"I am very strongly attracted to some cartoon characters. (For some reason only animal cartoons though... sometimes I wish so damn badly that the cartoon were real so that we might have a chance at a relationship. :P But that will obviously never happen. And It's funny because I remember that these feelings of attraction towards cartoons came on at the same time that my same sex attractions started; when I was 14, and I thought that it was normal, and didn't really think much about it beyond that.It just kind of sucks because I have to ignore these feelings which is really hard to do, and sometimes it causes me to become depressed."


As there is such little analysis on the slightly bizarre subject, it's up for debate whether the condition refers to people who have exclusive sexual attraction to animated beings, or whether you can be pegged as a "sufferer" if you simply held a flame for a cartoon while maintaining romantic relationships with real human beings. However, what we do know is that a lot of people are taking their relationships with animated characters way too far.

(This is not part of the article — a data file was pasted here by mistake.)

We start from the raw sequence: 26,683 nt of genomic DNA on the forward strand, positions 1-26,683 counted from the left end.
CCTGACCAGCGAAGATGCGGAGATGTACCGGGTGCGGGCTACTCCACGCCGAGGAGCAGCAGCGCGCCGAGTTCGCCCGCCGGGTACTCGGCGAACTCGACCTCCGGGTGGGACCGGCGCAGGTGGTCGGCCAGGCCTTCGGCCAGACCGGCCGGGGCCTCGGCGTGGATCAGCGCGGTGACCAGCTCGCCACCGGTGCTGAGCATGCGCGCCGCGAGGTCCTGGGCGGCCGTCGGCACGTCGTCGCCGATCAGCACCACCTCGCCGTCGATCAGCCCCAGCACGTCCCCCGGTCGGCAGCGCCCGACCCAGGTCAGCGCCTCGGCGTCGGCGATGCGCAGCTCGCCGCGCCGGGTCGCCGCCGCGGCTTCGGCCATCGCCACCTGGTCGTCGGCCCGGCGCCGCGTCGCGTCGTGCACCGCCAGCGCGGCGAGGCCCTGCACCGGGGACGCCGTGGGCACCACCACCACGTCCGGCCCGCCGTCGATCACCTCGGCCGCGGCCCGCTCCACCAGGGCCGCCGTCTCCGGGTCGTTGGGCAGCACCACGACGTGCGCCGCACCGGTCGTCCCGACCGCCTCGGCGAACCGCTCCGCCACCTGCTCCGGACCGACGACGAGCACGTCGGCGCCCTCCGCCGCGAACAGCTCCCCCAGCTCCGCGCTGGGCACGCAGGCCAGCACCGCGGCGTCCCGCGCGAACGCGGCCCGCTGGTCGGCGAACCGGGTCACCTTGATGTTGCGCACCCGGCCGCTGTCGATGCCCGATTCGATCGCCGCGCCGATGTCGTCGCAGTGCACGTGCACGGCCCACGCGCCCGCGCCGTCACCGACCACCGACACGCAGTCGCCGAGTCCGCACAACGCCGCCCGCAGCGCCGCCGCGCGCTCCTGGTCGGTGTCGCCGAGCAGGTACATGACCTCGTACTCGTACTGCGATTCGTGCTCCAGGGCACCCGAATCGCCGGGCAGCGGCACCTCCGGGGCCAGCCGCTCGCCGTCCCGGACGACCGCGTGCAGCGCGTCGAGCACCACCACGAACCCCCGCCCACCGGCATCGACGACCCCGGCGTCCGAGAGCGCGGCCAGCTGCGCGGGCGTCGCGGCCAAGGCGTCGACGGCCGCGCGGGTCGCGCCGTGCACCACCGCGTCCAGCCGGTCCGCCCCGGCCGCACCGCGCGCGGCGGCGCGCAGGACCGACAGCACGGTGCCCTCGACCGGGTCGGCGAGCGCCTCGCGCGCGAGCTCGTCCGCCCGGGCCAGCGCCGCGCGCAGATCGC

In 2017, it was made clear that love in the 21st century certainly has no boundaries when men began marrying anime characters in virtual reality weddings in (where else?) Japan. A video of an intimate chapel ceremony made the headlines after Niitzuma LovelyxCation, a game developed by Japanese studio Hibiki Works, enabled its players to court any one of its three anime characters. The "marriage" was made possible by attaching a Virtual Reality headset to the Japanese man's head, in order for him to fulfil his marital vows to his cartoon wife.

Described on the website as "a romance and dating simulator", the game was the textbook definition of taking love for fictional characters too far and prompted some powerful reactions from onlookers. While some were thrilled that uniting in matrimony - marriage certificate and all - with someone that doesn't actually exist was an option, others understandably didn't take kindly to the idea, insisting that the world had gone crazy.